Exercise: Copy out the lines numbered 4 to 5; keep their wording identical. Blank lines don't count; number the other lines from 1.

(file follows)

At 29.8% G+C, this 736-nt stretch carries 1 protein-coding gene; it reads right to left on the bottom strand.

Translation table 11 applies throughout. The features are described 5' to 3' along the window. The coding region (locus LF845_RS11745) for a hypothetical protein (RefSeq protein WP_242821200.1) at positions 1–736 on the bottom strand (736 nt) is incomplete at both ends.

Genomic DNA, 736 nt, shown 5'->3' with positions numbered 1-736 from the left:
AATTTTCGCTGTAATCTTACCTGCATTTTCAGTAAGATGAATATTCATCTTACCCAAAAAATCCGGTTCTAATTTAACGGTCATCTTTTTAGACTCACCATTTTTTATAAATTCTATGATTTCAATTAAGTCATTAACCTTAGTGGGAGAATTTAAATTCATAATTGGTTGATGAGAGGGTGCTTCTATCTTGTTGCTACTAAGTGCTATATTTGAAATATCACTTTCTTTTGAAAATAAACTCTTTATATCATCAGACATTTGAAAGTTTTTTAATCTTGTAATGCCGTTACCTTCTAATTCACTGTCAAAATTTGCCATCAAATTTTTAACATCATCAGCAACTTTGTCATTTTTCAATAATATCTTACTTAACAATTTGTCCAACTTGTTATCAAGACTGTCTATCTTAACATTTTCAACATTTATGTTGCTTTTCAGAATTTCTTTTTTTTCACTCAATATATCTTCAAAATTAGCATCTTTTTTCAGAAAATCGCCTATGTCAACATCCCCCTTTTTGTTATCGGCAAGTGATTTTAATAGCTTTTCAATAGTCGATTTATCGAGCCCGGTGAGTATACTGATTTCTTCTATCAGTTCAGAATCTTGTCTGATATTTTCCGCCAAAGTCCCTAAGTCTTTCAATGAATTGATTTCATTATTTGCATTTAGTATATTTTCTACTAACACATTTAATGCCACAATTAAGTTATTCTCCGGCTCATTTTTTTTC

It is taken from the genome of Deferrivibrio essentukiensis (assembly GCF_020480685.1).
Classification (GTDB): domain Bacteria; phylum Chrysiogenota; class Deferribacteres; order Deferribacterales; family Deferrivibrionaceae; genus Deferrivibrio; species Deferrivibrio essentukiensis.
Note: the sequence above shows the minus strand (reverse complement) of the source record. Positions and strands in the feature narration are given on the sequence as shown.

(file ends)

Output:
AATTTTCGCTGTAATCTTACCTGCATTTTCAGTAAGATGAATATTCATCTTACCCAAAAAATCCGGTTCTAATTTAACGGTCATCTTTTTAGACTCACCATTTTTTATAAATTCTATGATTTCAATTAAGTCATTAACCTTAGTGGGAGAATTTAAATTCATAATTGGTTGATGAGAGGGTGCTTCTATCTTGTTGCTACTAAGTGCTATATTTGAAATATCACTTTCTTTTGAAAATAAACTCTTTATATCATCAGACATTTGAAAGTTTTTTAATCTTGTAATGCCGTTACCTTCTAATTCACTGTCAAAATTTGCCATCAAATTTTTAACATCATCAGCAACTTTGTCATTTTTCAATAATATCTTACTTAACAATTTGTCCAACTTGTTATCAAGACTGTCTATCTTAACATTTTCAACATTTATGTTGCTTTTCAGAATTTCTTTTTTTTCACTCAATATATCTTCAAAATTAGCATCTTTTTTCAGAAAATCGCCTATGTCAACATCCCCCTTTTTGTTATCGGCAAGTGATTTTAATAGCTTTTCAATAGTCGATTTATCGAGCCCGGTGAGTATACTGATTTCTTCTATCAGTTCAGAATCTTGTCTGATATTTTCCGCCAAAGTCCCTAAGTCTTTCAATGAATTGATTTCATTATTTGCATTTAGTATATTTTCTACTAACACATTTAATGCCACAATTAAGTTATTCTCCGGCTCATTTTTTTTC

It is taken from the genome of Deferrivibrio essentukiensis (assembly GCF_020480685.1).